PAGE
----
The role of academic nurse researcher incorporates a range of work streams:
- Supporting research capacity and capability amongst nursing, and allied health professionals (Cancer Rehabilitation and Support Team)
- Promoting and supporting patient and public involvement in research
- Working collaboratively with external organisations and partners to develop research proposals and funding applications
- Take forward research studies which are identified as priority areas for patients, the organisation and the broader NHS
The role involves partnership working with a broad range of research partners both regionally and nationally, for example:academic staff; healthcare professionals; patients, families and the public; research networks; and charities. An example of a recent research study termed ‘PACT’ — Peer support to maintain psychological wellbeing in people with cancer: A feasibility study for a Randomised Controlled Trial, involved staff from Universities of Manchester, Lancaster, Liverpool and Southampton, The Clatterbridge Cancer Centre NHS Foundation Trust, The Christie NHS Foundation Trust, and patient representatives.
It is important that health services research is informed and guided by patients, families and the public to identify research that is important and relevant, to ensure that the right questions are asked and to help make sure good research is heard about and reported in ways that are meaningful to people. Patients, families and the public may hold a variety of roles as research partners, for example, advising on study documents; reviewing and commenting on research proposals; identifying priority areas for research and assisting with knowledge sharing from study findings. Training and support is made available to enable patients, families and the public to actively engage in their role/s with knowledge, skills and confidence as required. Resources from NIHR INVOLVE 1 support this activity.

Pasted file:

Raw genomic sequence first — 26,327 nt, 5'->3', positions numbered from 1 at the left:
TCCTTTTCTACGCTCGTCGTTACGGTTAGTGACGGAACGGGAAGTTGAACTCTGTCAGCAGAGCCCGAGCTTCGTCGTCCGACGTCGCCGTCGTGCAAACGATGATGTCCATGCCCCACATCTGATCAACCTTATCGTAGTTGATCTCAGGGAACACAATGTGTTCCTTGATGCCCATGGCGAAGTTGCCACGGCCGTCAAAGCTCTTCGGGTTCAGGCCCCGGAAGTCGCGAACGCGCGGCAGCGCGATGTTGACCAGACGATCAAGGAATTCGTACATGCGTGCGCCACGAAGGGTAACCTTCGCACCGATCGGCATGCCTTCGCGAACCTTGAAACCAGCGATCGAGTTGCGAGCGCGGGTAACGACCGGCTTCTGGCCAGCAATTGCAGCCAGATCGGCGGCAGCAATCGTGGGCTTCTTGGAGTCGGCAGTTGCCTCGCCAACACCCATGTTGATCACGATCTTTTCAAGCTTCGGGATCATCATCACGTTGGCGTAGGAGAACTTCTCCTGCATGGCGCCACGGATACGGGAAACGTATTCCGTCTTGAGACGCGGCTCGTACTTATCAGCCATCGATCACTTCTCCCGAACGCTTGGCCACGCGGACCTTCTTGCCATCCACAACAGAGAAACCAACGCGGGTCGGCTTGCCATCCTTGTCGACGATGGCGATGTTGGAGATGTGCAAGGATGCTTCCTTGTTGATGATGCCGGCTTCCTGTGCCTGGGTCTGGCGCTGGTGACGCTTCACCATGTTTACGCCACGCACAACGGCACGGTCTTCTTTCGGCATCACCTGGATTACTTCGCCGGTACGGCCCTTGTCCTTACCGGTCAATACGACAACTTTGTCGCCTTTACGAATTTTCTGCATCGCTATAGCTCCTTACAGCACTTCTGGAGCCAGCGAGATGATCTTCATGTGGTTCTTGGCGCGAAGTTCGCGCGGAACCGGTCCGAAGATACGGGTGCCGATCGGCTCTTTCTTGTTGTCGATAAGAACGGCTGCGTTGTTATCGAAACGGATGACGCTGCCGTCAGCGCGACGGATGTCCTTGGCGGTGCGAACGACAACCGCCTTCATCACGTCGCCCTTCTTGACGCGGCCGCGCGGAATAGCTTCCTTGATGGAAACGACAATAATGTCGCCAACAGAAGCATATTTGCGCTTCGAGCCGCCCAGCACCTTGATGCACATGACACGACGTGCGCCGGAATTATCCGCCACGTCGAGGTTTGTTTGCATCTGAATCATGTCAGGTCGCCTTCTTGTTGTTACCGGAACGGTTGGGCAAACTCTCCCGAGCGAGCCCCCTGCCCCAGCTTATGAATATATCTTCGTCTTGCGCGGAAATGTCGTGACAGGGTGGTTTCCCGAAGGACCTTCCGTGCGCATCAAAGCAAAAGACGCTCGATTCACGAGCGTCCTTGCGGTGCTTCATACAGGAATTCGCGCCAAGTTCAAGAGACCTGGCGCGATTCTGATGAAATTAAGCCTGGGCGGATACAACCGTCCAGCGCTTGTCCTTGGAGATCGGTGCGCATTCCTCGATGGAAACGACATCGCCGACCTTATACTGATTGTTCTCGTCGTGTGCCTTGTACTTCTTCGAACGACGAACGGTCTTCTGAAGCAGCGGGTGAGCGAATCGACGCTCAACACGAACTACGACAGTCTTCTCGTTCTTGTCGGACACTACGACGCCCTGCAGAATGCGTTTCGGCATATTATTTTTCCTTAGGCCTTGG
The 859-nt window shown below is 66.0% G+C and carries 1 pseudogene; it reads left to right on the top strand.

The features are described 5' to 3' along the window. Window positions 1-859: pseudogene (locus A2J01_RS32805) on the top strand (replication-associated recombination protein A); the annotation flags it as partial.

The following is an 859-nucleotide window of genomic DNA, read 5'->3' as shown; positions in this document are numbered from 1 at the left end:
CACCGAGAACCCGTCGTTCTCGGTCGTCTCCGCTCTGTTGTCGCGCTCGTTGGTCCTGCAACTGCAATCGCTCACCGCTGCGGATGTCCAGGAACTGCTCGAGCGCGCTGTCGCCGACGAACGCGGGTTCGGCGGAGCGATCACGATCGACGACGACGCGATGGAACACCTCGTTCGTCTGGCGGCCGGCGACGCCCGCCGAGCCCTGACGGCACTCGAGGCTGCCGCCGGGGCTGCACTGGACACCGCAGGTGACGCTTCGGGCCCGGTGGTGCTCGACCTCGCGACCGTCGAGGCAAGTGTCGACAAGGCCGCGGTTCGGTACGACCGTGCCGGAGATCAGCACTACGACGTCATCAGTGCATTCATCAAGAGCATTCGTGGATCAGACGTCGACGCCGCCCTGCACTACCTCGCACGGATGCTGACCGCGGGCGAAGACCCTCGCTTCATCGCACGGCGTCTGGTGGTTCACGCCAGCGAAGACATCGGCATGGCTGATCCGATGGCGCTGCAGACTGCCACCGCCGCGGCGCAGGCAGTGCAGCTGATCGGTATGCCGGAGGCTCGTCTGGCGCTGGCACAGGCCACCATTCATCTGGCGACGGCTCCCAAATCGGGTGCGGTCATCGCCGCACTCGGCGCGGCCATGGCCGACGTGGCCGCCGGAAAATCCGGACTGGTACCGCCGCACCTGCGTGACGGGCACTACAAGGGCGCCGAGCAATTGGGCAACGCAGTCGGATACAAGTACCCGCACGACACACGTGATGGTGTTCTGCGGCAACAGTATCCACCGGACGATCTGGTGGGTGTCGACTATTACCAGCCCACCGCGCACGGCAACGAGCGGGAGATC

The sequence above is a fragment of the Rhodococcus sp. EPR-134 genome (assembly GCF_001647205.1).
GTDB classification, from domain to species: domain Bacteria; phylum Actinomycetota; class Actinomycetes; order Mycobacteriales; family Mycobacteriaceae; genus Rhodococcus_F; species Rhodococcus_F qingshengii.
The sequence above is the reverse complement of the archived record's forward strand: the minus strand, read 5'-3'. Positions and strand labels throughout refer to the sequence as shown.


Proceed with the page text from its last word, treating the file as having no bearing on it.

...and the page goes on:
Nurses and allied health professionals are encouraged to apply for local/regional or national funding opportunities. Examples include the NIHR Collaborations for Leadership in Applied Health Research and Care (CLAHRCs) programme 2; The Health Education England (HEE) and National Institute for Health Research (NIHR) Integrated Clinical Academic (ICA) Programme 3; and The Health Foundation grant programmes 4. Involvement in research is also enabled through secondment opportunities and specific research roles such as co-applicant or advisor to a project. Staff are supported to present and publish the results of their research.
The role incorporates the mentoring and supervision of students who are undertaking postgraduate study at Masters and PhD level. This requires working with the relevant CCC departments to ensure the approval and set-up of the study, as well as signposting students to relevant information and support. Access to services such as the Research Design Service 5 and NHS North West Leadership Academy (NHS NWLA) 6 provide individuals with additional expert advice.
2 NIHR (2018) NIHR Collaborations for Leadership in
Applied Health Research and Care (CLAHRCs),
NIHR (2018) ICA HEE/NIHR Integrated Clinical
Academic Programme for non-medical healthcare professions,https://www.nihr.ac.uk/funding-and-support/funding...
4 The Health Foundation (2018) Funding and fellowship
NIHR (2018) Research Design Service (RDS), https://www.nihr.ac.uk/about-us/how-we-are-managed...
6 Northwest Leadership Academy (2018) https://www.nwacademy.nhs.uk/ [accessed 24/09/2018]